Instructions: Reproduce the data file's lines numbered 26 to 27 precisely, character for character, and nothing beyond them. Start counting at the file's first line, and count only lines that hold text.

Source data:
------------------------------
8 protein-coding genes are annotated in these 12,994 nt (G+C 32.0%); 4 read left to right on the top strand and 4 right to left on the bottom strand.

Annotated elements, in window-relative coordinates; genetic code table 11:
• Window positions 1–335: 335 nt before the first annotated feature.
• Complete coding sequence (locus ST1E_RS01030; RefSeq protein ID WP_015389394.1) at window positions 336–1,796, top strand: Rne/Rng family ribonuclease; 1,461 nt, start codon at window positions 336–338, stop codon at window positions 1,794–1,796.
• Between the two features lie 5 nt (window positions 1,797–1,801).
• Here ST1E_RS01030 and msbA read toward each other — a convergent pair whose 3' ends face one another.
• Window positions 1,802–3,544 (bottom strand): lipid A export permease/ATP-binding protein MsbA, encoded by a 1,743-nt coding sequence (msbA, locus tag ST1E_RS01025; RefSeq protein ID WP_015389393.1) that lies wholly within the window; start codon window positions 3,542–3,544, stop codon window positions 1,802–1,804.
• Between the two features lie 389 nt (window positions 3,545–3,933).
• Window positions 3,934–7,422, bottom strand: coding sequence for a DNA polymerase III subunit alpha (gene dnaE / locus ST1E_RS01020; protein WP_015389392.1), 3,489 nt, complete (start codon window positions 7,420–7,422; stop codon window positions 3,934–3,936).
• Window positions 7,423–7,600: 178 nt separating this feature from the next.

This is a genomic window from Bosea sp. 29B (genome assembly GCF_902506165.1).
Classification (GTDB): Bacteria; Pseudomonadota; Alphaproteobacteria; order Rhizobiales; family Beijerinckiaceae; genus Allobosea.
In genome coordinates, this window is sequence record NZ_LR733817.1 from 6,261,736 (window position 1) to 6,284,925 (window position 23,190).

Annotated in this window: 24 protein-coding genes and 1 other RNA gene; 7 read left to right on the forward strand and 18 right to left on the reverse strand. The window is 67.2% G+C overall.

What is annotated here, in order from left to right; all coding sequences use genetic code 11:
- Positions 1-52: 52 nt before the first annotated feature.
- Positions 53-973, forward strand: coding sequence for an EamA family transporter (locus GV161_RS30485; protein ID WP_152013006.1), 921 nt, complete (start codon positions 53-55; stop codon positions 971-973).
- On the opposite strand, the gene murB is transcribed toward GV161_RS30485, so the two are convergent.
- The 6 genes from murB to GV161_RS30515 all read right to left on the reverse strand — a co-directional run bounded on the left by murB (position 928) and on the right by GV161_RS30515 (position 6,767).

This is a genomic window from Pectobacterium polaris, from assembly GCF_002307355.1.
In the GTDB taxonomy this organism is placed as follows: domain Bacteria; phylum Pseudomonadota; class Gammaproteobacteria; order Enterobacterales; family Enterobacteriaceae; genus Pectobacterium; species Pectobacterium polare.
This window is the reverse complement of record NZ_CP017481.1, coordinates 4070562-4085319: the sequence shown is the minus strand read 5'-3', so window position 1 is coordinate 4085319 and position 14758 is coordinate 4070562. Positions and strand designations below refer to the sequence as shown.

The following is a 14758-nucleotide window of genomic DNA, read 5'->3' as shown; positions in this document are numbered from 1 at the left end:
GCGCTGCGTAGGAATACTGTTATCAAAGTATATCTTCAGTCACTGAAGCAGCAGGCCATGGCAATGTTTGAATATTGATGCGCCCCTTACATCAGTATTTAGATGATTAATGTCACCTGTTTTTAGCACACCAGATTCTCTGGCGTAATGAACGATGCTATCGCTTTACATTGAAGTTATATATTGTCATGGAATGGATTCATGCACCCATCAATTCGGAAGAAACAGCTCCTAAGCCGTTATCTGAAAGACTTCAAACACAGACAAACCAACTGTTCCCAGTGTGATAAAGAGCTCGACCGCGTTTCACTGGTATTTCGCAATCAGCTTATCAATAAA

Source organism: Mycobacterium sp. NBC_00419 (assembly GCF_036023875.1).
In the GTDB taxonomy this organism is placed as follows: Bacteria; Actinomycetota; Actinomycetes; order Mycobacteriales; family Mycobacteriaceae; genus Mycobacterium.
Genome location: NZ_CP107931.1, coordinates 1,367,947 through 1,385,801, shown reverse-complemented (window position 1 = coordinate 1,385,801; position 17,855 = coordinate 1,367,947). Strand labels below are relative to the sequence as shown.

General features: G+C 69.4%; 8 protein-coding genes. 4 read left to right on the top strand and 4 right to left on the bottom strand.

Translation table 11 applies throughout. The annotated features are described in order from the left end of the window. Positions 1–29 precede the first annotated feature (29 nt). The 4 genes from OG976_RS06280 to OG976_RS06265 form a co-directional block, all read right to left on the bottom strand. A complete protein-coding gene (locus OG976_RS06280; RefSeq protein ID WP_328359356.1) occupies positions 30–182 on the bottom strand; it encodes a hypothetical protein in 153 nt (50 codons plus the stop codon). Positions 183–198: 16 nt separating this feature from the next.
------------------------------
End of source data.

In the GTDB taxonomy this organism is placed as follows: Bacteria; Actinomycetota; Actinomycetes; order Mycobacteriales; family Mycobacteriaceae; genus Mycobacterium.
Genome location: NZ_CP107931.1, coordinates 1,367,947 through 1,385,801, shown reverse-complemented (window position 1 = coordinate 1,385,801; position 17,855 = coordinate 1,367,947). Strand labels below are relative to the sequence as shown.